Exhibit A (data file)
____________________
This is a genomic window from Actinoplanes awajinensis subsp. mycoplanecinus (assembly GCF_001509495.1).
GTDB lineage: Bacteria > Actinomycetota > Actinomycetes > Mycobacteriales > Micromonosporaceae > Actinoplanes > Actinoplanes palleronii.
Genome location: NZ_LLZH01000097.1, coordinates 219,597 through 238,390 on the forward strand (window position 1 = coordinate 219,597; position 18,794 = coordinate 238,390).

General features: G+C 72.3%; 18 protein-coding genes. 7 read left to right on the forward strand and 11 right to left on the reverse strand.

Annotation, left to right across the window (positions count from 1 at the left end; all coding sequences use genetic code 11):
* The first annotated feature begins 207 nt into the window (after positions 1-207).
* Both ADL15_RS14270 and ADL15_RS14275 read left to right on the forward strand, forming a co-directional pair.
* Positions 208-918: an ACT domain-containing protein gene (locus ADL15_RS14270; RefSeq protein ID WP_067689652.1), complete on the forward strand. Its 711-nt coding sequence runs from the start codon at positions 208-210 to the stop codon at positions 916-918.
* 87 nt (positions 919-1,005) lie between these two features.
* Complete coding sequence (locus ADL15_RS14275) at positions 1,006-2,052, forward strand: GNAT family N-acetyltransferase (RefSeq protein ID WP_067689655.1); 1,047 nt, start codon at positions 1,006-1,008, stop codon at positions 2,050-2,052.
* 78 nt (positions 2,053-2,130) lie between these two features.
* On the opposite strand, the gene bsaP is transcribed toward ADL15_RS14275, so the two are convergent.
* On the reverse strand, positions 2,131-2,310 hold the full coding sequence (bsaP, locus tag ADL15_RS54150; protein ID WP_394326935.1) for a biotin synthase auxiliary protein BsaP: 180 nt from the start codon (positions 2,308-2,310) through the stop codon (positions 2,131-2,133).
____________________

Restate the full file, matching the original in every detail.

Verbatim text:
This is a genomic window from Actinoplanes awajinensis subsp. mycoplanecinus (assembly GCF_001509495.1).
GTDB lineage: Bacteria > Actinomycetota > Actinomycetes > Mycobacteriales > Micromonosporaceae > Actinoplanes > Actinoplanes palleronii.
Genome location: NZ_LLZH01000097.1, coordinates 219,597 through 238,390 on the forward strand (window position 1 = coordinate 219,597; position 18,794 = coordinate 238,390).

General features: G+C 72.3%; 18 protein-coding genes. 7 read left to right on the forward strand and 11 right to left on the reverse strand.

Annotation, left to right across the window (positions count from 1 at the left end; all coding sequences use genetic code 11):
* The first annotated feature begins 207 nt into the window (after positions 1-207).
* Both ADL15_RS14270 and ADL15_RS14275 read left to right on the forward strand, forming a co-directional pair.
* Positions 208-918: an ACT domain-containing protein gene (locus ADL15_RS14270; RefSeq protein ID WP_067689652.1), complete on the forward strand. Its 711-nt coding sequence runs from the start codon at positions 208-210 to the stop codon at positions 916-918.
* 87 nt (positions 919-1,005) lie between these two features.
* Complete coding sequence (locus ADL15_RS14275) at positions 1,006-2,052, forward strand: GNAT family N-acetyltransferase (RefSeq protein ID WP_067689655.1); 1,047 nt, start codon at positions 1,006-1,008, stop codon at positions 2,050-2,052.
* 78 nt (positions 2,053-2,130) lie between these two features.
* On the opposite strand, the gene bsaP is transcribed toward ADL15_RS14275, so the two are convergent.
* On the reverse strand, positions 2,131-2,310 hold the full coding sequence (bsaP, locus tag ADL15_RS54150; protein ID WP_394326935.1) for a biotin synthase auxiliary protein BsaP: 180 nt from the start codon (positions 2,308-2,310) through the stop codon (positions 2,131-2,133).